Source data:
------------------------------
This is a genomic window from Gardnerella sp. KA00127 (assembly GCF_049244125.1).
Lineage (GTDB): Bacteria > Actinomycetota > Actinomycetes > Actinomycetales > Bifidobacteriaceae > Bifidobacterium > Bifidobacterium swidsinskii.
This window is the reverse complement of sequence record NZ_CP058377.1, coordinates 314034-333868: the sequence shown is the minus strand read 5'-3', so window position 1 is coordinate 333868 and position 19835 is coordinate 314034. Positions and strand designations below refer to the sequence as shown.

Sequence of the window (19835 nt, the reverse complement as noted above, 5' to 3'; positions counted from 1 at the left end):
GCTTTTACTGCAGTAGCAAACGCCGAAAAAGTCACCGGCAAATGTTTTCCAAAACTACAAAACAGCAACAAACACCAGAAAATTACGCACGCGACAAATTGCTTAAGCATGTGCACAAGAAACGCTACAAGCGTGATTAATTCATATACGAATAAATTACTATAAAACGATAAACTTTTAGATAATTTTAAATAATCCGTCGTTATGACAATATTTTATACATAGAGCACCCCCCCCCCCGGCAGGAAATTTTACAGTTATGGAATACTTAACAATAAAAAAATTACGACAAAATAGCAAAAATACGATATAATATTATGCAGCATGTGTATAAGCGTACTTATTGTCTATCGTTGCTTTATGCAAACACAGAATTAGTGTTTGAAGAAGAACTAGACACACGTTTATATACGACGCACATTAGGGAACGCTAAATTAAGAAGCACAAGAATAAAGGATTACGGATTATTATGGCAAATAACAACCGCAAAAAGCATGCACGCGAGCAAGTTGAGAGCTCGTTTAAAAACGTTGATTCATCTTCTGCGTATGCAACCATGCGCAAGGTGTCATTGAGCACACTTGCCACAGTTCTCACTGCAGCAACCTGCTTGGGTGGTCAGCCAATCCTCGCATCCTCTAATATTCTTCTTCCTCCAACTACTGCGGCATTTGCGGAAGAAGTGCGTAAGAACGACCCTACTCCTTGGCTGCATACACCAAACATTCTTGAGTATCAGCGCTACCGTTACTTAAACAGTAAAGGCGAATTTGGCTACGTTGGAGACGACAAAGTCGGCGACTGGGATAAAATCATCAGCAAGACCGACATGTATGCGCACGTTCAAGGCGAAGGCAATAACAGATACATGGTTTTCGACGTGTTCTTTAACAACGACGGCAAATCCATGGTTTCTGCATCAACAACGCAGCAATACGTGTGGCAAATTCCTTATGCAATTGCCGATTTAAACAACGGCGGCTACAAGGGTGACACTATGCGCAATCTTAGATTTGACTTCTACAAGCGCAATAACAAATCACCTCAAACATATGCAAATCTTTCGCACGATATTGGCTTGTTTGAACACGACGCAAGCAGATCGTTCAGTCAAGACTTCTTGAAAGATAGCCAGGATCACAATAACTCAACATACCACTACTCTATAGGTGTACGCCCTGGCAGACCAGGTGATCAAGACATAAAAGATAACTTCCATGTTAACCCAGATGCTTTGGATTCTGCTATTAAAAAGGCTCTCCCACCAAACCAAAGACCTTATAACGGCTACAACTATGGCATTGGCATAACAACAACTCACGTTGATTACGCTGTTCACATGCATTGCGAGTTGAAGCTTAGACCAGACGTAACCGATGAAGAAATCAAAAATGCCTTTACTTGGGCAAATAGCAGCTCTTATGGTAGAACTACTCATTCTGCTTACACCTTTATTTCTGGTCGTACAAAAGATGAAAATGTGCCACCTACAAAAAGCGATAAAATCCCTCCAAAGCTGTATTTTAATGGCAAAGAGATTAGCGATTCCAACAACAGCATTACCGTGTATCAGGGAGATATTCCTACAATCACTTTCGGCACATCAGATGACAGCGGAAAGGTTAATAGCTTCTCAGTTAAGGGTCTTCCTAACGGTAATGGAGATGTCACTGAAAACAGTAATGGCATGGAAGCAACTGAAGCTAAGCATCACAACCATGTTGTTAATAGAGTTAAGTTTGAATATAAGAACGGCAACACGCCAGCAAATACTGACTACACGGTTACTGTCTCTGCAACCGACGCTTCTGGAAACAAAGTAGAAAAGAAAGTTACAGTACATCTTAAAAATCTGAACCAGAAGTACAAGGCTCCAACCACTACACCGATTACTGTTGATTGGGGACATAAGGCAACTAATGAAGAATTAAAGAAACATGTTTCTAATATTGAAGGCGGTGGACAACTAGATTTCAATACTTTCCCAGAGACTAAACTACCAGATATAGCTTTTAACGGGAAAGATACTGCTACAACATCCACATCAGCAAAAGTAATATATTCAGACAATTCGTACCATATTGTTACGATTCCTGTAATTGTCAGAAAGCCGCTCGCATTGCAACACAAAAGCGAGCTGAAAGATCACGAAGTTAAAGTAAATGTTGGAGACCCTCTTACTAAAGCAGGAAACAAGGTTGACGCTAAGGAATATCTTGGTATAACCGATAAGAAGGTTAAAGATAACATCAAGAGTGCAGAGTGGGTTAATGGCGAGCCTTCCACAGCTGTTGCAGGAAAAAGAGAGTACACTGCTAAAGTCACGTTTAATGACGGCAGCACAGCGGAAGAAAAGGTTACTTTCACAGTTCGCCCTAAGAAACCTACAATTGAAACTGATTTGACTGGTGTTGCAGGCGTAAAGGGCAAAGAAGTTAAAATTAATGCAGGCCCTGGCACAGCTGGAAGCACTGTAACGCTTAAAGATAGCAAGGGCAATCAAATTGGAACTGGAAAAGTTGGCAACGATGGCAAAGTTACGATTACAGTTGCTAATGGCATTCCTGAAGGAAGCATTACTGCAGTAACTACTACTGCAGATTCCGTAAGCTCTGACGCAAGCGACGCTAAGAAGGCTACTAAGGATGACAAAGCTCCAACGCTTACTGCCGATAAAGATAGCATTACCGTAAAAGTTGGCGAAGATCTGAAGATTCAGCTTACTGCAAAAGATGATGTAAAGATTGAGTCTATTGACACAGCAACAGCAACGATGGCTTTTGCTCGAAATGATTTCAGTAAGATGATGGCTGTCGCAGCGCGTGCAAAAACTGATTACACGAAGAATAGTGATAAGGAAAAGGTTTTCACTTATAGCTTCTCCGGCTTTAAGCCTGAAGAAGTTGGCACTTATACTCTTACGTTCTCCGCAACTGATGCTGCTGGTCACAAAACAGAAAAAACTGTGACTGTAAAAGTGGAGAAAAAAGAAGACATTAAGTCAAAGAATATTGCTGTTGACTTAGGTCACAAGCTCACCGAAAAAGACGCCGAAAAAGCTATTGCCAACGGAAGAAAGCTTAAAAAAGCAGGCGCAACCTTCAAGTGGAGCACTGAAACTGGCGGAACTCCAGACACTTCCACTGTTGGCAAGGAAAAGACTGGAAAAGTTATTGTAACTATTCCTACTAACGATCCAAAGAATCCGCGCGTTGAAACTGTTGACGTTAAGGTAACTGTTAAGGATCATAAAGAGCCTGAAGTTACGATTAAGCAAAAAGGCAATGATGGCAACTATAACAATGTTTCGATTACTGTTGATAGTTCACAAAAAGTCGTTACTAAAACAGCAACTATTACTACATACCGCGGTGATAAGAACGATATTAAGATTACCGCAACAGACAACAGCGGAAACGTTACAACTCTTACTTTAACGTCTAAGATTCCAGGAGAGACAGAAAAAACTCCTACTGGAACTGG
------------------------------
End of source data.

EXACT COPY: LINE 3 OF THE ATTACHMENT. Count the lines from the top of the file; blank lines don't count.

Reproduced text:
This window is the reverse complement of sequence record NZ_CP058377.1, coordinates 314034-333868: the sequence shown is the minus strand read 5'-3', so window position 1 is coordinate 333868 and position 19835 is coordinate 314034. Positions and strand designations below refer to the sequence as shown.